Predictable chronic mild stress improves mood, hippocampal neurogenesis and memory

  • Parihar V
  • Hattiangady B
  • Kuruba R
 et al. 
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Abstract

Maintenance of neurogenesis in adult hippocampus is important for functions such as mood and memory. As exposure to unpredictable chronic stress (UCS) results in decreased hippocampal neurogenesis, enhanced depressive- and anxiety-like behaviors, and memory dysfunction, it is believed that declined hippocampal neurogenesis mainly underlies the behavioral and cognitive abnormalities after UCS. However, the effects of predictable chronic mild stress (PCMS) such as the routine stress experienced in day-to-day life on functions such as mood, memory and hippocampal neurogenesis are unknown. Using FST and EPM tests on a prototype of adult rats, we demonstrate that PCMS (comprising 5 min of daily restraint stress for 28 days) decreases depressive- and anxiety-like behaviors for prolonged periods. Moreover, we illustrate that decreased depression and anxiety scores after PCMS are associated with ~1.8-fold increase in the production and growth of new neurons in the hippocampus. Additionally, we found that PCMS leads to enhanced memory function in WMT as well as NORT. Collectively, these findings reveal that PCMS is beneficial to adult brain function, which is exemplified by increased hippocampal neurogenesis and improved mood and cognitive function.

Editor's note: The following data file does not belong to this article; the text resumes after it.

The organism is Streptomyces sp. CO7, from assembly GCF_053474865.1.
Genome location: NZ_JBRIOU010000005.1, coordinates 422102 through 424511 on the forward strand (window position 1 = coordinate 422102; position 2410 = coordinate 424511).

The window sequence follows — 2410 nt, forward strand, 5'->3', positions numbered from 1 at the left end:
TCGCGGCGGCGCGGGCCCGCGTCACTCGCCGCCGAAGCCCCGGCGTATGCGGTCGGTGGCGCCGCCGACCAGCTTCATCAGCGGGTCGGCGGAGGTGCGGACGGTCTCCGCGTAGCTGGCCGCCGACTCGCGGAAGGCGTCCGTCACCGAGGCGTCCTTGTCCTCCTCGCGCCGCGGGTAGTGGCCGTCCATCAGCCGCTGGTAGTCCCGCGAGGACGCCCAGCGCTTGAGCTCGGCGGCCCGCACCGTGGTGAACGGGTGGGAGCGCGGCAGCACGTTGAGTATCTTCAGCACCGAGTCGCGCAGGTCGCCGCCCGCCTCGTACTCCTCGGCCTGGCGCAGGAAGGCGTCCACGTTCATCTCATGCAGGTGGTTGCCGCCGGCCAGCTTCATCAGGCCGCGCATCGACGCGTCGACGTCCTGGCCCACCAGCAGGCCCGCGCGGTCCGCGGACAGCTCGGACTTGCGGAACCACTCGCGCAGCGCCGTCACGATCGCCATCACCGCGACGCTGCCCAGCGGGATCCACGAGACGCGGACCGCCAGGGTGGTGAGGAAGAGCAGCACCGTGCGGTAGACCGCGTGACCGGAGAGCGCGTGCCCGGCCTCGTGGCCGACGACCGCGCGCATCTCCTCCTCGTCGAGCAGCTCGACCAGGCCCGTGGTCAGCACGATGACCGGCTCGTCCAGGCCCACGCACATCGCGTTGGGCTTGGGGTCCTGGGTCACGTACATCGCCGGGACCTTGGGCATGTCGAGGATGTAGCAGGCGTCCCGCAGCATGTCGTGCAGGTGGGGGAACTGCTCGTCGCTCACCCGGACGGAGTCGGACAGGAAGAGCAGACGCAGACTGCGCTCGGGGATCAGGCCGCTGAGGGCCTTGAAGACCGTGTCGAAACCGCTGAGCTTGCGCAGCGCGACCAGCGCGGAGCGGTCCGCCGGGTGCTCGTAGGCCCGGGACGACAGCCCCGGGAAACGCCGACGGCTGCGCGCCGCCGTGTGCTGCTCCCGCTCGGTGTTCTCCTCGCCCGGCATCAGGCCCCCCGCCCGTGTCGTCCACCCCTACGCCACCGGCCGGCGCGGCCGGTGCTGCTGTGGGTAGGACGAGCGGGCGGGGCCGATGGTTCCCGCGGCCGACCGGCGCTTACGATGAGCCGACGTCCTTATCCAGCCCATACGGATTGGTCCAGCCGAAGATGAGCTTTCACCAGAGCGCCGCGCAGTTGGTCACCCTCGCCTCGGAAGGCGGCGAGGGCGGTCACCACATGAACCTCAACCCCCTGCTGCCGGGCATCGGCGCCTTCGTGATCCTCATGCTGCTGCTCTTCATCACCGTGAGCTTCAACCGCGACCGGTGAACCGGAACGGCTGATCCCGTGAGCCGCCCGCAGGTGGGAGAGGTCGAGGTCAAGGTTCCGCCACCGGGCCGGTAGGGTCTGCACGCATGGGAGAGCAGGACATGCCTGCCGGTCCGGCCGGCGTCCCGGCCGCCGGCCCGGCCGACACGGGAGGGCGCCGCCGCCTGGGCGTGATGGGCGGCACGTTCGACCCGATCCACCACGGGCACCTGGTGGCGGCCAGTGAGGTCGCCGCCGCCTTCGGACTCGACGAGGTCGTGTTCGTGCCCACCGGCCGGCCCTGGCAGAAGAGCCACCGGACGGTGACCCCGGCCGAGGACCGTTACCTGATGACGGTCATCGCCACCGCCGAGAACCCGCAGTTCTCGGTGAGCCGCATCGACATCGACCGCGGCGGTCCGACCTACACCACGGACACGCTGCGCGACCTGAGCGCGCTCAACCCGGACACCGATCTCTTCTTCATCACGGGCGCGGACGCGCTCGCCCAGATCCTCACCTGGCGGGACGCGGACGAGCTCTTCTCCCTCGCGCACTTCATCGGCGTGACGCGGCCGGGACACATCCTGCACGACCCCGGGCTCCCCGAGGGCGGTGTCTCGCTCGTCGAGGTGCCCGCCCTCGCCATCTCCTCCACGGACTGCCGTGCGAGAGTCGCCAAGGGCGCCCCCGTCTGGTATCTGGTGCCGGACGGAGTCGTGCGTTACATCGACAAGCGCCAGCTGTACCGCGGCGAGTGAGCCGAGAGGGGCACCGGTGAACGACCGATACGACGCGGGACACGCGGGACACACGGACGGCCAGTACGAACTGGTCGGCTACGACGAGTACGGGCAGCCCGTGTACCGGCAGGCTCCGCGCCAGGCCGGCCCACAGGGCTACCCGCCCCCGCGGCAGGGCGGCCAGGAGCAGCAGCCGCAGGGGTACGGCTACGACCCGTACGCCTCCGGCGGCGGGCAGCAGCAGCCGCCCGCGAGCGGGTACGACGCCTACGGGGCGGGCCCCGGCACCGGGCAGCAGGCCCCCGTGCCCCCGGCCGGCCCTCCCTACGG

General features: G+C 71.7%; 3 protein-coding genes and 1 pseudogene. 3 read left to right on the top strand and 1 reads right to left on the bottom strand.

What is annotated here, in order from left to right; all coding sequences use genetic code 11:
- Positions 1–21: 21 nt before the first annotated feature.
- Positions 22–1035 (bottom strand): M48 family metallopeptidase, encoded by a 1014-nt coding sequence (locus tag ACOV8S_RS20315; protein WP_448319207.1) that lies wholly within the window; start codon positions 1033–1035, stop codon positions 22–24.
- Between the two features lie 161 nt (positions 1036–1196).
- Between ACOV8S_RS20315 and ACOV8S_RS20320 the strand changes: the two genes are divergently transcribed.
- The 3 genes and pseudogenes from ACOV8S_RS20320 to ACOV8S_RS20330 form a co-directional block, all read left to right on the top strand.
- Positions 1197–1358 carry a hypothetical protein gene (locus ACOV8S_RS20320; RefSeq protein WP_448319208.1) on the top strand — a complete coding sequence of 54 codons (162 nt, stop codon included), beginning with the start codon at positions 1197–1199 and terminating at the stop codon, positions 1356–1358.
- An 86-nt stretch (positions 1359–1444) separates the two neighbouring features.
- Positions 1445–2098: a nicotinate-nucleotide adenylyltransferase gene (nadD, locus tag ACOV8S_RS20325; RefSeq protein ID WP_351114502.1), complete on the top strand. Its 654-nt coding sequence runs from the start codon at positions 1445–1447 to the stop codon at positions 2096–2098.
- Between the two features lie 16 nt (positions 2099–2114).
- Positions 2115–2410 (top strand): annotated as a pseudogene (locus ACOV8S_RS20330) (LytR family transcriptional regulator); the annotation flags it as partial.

Author-supplied keywords

  • dentate neurogenesis
  • depression
  • hippocampal plasticity
  • stem cells
  • stress and neurogenesis

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Authors

  • V. K. Parihar

  • B. Hattiangady

  • R. Kuruba

  • B. Shuai

  • A. K. Shetty

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